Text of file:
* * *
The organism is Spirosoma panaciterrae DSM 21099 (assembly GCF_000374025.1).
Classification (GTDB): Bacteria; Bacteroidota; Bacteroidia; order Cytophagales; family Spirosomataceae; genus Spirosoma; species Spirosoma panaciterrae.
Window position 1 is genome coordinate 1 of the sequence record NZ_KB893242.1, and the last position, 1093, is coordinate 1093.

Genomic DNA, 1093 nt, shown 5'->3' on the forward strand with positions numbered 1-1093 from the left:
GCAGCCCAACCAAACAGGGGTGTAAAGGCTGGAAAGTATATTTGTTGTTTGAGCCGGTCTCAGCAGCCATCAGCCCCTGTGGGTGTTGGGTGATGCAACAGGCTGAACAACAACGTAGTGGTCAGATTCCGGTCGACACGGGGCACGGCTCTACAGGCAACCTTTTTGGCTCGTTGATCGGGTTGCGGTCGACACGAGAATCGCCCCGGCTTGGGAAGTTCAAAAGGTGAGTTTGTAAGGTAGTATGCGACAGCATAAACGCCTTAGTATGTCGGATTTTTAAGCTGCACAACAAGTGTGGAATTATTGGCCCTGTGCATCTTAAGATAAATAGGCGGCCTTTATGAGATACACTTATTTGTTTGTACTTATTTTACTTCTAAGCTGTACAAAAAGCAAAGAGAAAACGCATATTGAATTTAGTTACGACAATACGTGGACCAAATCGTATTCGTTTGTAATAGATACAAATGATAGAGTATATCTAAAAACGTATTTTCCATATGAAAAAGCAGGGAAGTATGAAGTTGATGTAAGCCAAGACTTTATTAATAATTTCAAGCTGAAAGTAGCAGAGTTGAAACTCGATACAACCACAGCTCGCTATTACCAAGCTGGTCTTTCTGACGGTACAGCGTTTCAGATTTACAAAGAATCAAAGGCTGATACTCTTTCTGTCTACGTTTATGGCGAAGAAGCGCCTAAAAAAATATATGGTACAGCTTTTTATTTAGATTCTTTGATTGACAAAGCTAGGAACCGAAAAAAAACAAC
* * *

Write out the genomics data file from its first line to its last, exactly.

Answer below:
The organism is Spirosoma panaciterrae DSM 21099 (assembly GCF_000374025.1).
Classification (GTDB): Bacteria; Bacteroidota; Bacteroidia; order Cytophagales; family Spirosomataceae; genus Spirosoma; species Spirosoma panaciterrae.
Window position 1 is genome coordinate 1 of the sequence record NZ_KB893242.1, and the last position, 1093, is coordinate 1093.

Genomic DNA, 1093 nt, shown 5'->3' on the forward strand with positions numbered 1-1093 from the left:
GCAGCCCAACCAAACAGGGGTGTAAAGGCTGGAAAGTATATTTGTTGTTTGAGCCGGTCTCAGCAGCCATCAGCCCCTGTGGGTGTTGGGTGATGCAACAGGCTGAACAACAACGTAGTGGTCAGATTCCGGTCGACACGGGGCACGGCTCTACAGGCAACCTTTTTGGCTCGTTGATCGGGTTGCGGTCGACACGAGAATCGCCCCGGCTTGGGAAGTTCAAAAGGTGAGTTTGTAAGGTAGTATGCGACAGCATAAACGCCTTAGTATGTCGGATTTTTAAGCTGCACAACAAGTGTGGAATTATTGGCCCTGTGCATCTTAAGATAAATAGGCGGCCTTTATGAGATACACTTATTTGTTTGTACTTATTTTACTTCTAAGCTGTACAAAAAGCAAAGAGAAAACGCATATTGAATTTAGTTACGACAATACGTGGACCAAATCGTATTCGTTTGTAATAGATACAAATGATAGAGTATATCTAAAAACGTATTTTCCATATGAAAAAGCAGGGAAGTATGAAGTTGATGTAAGCCAAGACTTTATTAATAATTTCAAGCTGAAAGTAGCAGAGTTGAAACTCGATACAACCACAGCTCGCTATTACCAAGCTGGTCTTTCTGACGGTACAGCGTTTCAGATTTACAAAGAATCAAAGGCTGATACTCTTTCTGTCTACGTTTATGGCGAAGAAGCGCCTAAAAAAATATATGGTACAGCTTTTTATTTAGATTCTTTGATTGACAAAGCTAGGAACCGAAAAAAAACAAC